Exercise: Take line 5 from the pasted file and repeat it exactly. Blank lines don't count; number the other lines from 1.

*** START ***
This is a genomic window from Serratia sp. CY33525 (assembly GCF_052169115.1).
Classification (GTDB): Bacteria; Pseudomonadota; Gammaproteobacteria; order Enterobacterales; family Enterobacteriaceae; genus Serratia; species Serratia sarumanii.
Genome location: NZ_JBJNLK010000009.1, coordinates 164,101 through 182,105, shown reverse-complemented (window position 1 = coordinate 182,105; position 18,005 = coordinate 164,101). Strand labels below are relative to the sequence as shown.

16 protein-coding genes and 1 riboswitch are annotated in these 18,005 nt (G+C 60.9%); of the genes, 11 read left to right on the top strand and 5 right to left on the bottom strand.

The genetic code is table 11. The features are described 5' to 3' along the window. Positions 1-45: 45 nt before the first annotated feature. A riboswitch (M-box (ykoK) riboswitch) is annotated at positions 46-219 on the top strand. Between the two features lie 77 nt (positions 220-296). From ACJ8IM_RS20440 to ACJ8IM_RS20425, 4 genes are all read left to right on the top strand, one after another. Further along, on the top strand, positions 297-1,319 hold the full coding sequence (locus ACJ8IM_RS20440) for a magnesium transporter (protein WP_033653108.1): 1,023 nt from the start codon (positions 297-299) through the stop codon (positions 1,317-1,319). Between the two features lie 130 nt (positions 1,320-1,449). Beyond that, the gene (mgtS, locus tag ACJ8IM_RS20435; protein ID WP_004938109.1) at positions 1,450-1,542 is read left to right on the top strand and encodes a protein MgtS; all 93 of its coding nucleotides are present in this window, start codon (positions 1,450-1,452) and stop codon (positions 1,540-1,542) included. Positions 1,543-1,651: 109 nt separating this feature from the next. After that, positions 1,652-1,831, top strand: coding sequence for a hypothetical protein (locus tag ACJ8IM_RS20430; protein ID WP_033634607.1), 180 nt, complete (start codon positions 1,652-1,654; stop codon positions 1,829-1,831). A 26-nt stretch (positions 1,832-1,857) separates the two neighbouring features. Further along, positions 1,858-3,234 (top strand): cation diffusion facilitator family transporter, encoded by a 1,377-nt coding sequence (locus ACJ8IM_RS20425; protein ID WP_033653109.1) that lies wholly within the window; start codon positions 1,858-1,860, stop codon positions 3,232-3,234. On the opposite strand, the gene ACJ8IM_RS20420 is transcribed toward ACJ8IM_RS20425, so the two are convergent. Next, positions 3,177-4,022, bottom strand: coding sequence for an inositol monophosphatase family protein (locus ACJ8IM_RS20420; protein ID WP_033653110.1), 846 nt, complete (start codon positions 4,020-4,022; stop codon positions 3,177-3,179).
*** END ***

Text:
The genetic code is table 11. The features are described 5' to 3' along the window. Positions 1-45: 45 nt before the first annotated feature. A riboswitch (M-box (ykoK) riboswitch) is annotated at positions 46-219 on the top strand. Between the two features lie 77 nt (positions 220-296). From ACJ8IM_RS20440 to ACJ8IM_RS20425, 4 genes are all read left to right on the top strand, one after another. Further along, on the top strand, positions 297-1,319 hold the full coding sequence (locus ACJ8IM_RS20440) for a magnesium transporter (protein WP_033653108.1): 1,023 nt from the start codon (positions 297-299) through the stop codon (positions 1,317-1,319). Between the two features lie 130 nt (positions 1,320-1,449). Beyond that, the gene (mgtS, locus tag ACJ8IM_RS20435; protein ID WP_004938109.1) at positions 1,450-1,542 is read left to right on the top strand and encodes a protein MgtS; all 93 of its coding nucleotides are present in this window, start codon (positions 1,450-1,452) and stop codon (positions 1,540-1,542) included. Positions 1,543-1,651: 109 nt separating this feature from the next. After that, positions 1,652-1,831, top strand: coding sequence for a hypothetical protein (locus tag ACJ8IM_RS20430; protein ID WP_033634607.1), 180 nt, complete (start codon positions 1,652-1,654; stop codon positions 1,829-1,831). A 26-nt stretch (positions 1,832-1,857) separates the two neighbouring features. Further along, positions 1,858-3,234 (top strand): cation diffusion facilitator family transporter, encoded by a 1,377-nt coding sequence (locus ACJ8IM_RS20425; protein ID WP_033653109.1) that lies wholly within the window; start codon positions 1,858-1,860, stop codon positions 3,232-3,234. On the opposite strand, the gene ACJ8IM_RS20420 is transcribed toward ACJ8IM_RS20425, so the two are convergent. Next, positions 3,177-4,022, bottom strand: coding sequence for an inositol monophosphatase family protein (locus ACJ8IM_RS20420; protein ID WP_033653110.1), 846 nt, complete (start codon positions 4,020-4,022; stop codon positions 3,177-3,179).